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Mini Reviews (February/March 2002)

Highlander: Endgame, A Weekend in the Country, Just Write, Benefit of the Doubt

Highlander: Endgame (February 23/02)

That there wasn't a warning on the front of the Highlander: Endgame box that read "do not under any circumstances rent this if you've never seen an episode of the Highlander TV series" is completely baffling, as the film has clearly been designed to appeal to die-hard Highlander fans only. The story has something to do with the Immortal from the series (played by Adrian Paul) hooking up with his good buddy Duncan (Christopher Lambert, reprising his role for presumably the last time) to kick the ass of an evil Immortal (played by Bruce Payne, in a performance remarkably similar to his work in Passenger 57). Lambert gets to say, yet again, "there can be only one" but that's about it. The time-shifting structure becomes incredibly tiresome in a hurry - not to mention confusing - and the permanent storyline isn't all that compelling either. The most ludicrous moment comes when Lambert and Paul are plotting to destroy Payne, but eschew attacking him together because it apparently goes against their code - choosing instead to have one kill the other, in order for the survivor to be more powerful. Oh, for cripes sake...

out of


A Weekend in the Country (March 25/02)

Fluffier than a bale of cotton candy, A Weekend in the Country is a Robert Altmanesque look at a group of folks that spend, not surprisingly, a weekend in the country. Among the various visitors and denizens are Jack Lemmon as a desperate concert promoter, Richard Lewis as an angst-ridden comic, Rita Rudner as a pregnant food columnist, Dudley Moore as the owner of a successful vinyard...the list goes on and on. A Weekend in the Country is entertaining, so long as one doesn't expect anything deep or meaningful. Every major character undergoes some sort of catharsis during the course of the movie, which usually leads to a happier lifestyle (Lewis finds love, Lemmon fulfills his lifelong dream, etc, etc). The whole thing is so inoffensive it's hard to really say anything bad about the movie. At just over 90-minutes and with this many characters, one would have to be awfully cynical not to find something here worth embracing.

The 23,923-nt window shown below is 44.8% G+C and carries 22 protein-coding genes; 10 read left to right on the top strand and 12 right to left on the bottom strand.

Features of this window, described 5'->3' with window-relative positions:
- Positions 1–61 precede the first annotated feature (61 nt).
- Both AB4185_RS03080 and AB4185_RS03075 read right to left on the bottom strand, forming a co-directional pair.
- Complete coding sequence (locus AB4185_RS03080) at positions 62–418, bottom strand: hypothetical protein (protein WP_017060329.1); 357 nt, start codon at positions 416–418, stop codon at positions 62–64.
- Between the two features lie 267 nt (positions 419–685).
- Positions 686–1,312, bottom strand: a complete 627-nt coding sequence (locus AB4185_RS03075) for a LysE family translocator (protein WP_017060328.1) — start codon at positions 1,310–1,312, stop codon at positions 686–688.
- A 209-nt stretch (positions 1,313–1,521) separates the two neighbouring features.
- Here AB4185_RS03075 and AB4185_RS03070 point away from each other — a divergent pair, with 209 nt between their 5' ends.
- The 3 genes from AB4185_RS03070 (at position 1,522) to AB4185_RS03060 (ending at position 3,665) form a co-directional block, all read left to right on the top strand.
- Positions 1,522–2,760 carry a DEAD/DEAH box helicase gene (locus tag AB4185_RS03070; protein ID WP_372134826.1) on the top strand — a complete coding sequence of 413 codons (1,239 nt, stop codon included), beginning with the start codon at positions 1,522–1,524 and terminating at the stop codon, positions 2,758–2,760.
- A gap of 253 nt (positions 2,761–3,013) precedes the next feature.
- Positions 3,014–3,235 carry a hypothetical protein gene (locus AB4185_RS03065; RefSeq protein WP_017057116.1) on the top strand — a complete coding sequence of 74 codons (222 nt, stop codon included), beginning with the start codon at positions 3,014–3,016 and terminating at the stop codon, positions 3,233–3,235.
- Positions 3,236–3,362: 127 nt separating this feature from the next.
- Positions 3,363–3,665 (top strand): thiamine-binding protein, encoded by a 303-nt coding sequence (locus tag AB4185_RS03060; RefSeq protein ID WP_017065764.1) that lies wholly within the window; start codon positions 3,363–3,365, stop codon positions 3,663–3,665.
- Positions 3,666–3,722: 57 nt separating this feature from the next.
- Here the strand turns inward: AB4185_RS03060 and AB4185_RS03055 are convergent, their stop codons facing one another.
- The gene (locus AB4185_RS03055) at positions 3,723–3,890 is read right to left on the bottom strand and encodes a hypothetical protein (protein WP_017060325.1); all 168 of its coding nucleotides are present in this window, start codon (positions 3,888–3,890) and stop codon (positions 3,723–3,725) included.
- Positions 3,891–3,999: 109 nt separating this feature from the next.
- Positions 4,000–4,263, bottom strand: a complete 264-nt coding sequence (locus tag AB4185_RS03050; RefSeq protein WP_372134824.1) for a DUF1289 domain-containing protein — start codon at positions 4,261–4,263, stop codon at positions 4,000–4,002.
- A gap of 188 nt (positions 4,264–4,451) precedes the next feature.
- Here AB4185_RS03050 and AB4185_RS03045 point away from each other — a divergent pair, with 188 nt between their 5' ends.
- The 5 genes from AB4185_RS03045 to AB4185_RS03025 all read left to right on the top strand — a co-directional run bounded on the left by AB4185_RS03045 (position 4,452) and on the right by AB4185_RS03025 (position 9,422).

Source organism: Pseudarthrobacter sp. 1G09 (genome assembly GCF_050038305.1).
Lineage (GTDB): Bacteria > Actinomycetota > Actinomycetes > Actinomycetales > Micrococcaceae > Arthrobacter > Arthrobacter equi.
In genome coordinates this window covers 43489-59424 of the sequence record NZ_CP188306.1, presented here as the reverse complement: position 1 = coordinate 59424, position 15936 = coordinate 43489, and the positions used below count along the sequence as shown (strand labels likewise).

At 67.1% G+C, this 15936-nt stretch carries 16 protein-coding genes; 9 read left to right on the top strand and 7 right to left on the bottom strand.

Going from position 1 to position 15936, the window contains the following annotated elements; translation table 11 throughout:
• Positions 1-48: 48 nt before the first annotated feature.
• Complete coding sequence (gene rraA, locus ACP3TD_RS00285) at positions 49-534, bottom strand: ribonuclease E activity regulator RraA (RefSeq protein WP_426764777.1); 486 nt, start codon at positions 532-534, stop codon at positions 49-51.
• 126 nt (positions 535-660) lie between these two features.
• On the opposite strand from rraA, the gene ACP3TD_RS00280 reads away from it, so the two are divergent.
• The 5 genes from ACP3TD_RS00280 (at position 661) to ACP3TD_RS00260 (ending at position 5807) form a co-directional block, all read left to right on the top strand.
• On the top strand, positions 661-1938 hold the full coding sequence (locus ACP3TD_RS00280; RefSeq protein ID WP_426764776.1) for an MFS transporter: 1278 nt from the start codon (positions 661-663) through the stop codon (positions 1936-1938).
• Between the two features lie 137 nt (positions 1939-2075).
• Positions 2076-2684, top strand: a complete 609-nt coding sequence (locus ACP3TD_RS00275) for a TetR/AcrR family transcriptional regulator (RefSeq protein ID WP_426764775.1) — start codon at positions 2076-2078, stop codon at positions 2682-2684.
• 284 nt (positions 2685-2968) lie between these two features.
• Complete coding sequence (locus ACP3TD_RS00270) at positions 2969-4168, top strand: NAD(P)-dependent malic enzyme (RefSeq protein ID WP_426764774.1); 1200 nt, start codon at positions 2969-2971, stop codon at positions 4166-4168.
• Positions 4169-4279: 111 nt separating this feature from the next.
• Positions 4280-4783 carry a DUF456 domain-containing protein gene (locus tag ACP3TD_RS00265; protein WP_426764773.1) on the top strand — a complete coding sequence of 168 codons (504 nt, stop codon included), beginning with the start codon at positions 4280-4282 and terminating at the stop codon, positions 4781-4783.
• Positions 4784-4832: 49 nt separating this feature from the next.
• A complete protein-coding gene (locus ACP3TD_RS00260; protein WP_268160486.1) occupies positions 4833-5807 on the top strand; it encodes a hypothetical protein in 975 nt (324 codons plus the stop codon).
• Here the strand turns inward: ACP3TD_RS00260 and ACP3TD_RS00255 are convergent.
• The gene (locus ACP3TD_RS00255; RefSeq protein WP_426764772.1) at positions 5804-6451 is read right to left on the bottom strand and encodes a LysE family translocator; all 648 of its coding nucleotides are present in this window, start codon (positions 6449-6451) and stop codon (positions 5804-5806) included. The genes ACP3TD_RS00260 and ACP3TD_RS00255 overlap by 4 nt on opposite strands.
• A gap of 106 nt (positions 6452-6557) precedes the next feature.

out of


Just Write (March 26/02)

Speaking of light and fluffy... Just Write stars Jeremy Piven as a semi-successful Hollywood tour bus driver (he co-owns the company with his father, played by Alex Rocco). Passing himself off as a successful screenwriter, he gets to know an up-and-coming actress (Sherilyn Fenn) and even gets himself hired as a script doctor on her latest project. And since this is a romantic comedy, Fenn does eventually discover Piven's deception but honestly, do you really think that there's going to be anything but a happy ending? Just Write is enjoyably forgettable, with exceptionally charismatic actors and an appealing storyline. The film goes awry with some lame subplots (most of the stuff involving Rocco should have been excised), but c'mon, how many opportunities are you going to get to see Piven (who's usually relegated to scene-stealing buddy roles) play a leading man?

out of


Benefit of the Doubt (March 27/02)

Here's a case of an intriguing setup completely foiled by a disastrous (not to mention routine) second half. Donald Sutherland stars as a man who, 20 years ago, was convicted of murdering his wife - mostly on the testimony of his daughter. Now he's out and his daughter (played by Amy Irving) is worried that he's back for revenge. She soon realizes, though, that he in fact wants to make amends... or does he have more sinister plans up his sleeve? For a little while, Benefit of the Doubt is a completely intriguing look at a broken man that apparently just wants to get to know his daughter and grandson. But then (for whatever reason) it transforms into a cheesy thriller, with Sutherland morphing into a reprehensible monster. And as if that wasn't bad enough, it turns into a bad cheesy thriller. How bad? Irving's character, who had previously appeared to be semi-intelligent, becomes all-out moronic - choosing to run from Sutherland at every occasion, even though staying put would have been the safest thing to do (such as when she encounters Sutherland at a busy diner. The smart thing to do would be to stay there and call the police, but nope, she runs). But that's not even the worst part. At one point, Irving and her son decide to hide aboard a houseboat, and of course Sutherland finds them there. A boat chase ensues. A houseboat chase. Finally, the pursuit ends in a rocky region, with Sutherland following Irving and son up a ridiculously perilous mountain (never mind that Sutherland had been shot minutes before). What a waste.

out of